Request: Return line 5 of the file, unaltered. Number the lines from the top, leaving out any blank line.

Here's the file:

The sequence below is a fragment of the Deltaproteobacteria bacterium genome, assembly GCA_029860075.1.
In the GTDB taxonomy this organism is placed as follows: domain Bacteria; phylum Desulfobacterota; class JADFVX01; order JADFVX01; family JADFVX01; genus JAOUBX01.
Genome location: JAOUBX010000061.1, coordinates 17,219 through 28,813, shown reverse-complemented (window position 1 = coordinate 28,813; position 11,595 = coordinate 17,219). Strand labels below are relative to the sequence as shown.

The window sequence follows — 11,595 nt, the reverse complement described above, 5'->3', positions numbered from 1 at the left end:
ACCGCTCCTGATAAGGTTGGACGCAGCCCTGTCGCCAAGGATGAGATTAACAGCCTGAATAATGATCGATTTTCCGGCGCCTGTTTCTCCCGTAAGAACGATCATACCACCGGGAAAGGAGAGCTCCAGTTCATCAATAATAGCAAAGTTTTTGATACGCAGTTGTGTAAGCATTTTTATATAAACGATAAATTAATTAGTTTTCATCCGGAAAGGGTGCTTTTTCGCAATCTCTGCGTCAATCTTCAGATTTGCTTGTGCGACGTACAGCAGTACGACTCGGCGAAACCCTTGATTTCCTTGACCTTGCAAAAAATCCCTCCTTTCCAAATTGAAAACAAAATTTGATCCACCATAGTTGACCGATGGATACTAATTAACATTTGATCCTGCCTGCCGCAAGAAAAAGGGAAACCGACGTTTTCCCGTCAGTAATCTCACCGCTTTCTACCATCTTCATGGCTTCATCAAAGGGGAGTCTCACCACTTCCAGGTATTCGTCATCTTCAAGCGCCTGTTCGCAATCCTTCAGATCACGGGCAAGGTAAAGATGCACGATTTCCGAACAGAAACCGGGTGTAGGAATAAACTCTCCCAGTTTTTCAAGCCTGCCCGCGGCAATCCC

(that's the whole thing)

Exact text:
ACCGCTCCTGATAAGGTTGGACGCAGCCCTGTCGCCAAGGATGAGATTAACAGCCTGAATAATGATCGATTTTCCGGCGCCTGTTTCTCCCGTAAGAACGATCATACCACCGGGAAAGGAGAGCTCCAGTTCATCAATAATAGCAAAGTTTTTGATACGCAGTTGTGTAAGCATTTTTATATAAACGATAAATTAATTAGTTTTCATCCGGAAAGGGTGCTTTTTCGCAATCTCTGCGTCAATCTTCAGATTTGCTTGTGCGACGTACAGCAGTACGACTCGGCGAAACCCTTGATTTCCTTGACCTTGCAAAAAATCCCTCCTTTCCAAATTGAAAACAAAATTTGATCCACCATAGTTGACCGATGGATACTAATTAACATTTGATCCTGCCTGCCGCAAGAAAAAGGGAAACCGACGTTTTCCCGTCAGTAATCTCACCGCTTTCTACCATCTTCATGGCTTCATCAAAGGGGAGTCTCACCACTTCCAGGTATTCGTCATCTTCAAGCGCCTGTTCGCAATCCTTCAGATCACGGGCAAGGTAAAGATGCACGATTTCCGAACAGAAACCGGGTGTAGGAATAAACTCTCCCAGTTTTTCAAGCCTGCCCGCGGCAATCCC